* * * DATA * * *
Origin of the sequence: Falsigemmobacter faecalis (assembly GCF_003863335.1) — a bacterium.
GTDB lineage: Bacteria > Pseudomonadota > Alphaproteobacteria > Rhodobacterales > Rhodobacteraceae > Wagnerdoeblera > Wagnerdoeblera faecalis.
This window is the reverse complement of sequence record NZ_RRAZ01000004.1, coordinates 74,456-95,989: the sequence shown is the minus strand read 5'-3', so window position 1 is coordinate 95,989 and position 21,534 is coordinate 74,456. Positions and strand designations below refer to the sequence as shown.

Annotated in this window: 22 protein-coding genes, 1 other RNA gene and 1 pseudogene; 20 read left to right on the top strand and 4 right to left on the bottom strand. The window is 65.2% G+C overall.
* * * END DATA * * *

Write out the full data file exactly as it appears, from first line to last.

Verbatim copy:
Origin of the sequence: Falsigemmobacter faecalis (assembly GCF_003863335.1) — a bacterium.
GTDB lineage: Bacteria > Pseudomonadota > Alphaproteobacteria > Rhodobacterales > Rhodobacteraceae > Wagnerdoeblera > Wagnerdoeblera faecalis.
This window is the reverse complement of sequence record NZ_RRAZ01000004.1, coordinates 74,456-95,989: the sequence shown is the minus strand read 5'-3', so window position 1 is coordinate 95,989 and position 21,534 is coordinate 74,456. Positions and strand designations below refer to the sequence as shown.

Annotated in this window: 22 protein-coding genes, 1 other RNA gene and 1 pseudogene; 20 read left to right on the top strand and 4 right to left on the bottom strand. The window is 65.2% G+C overall.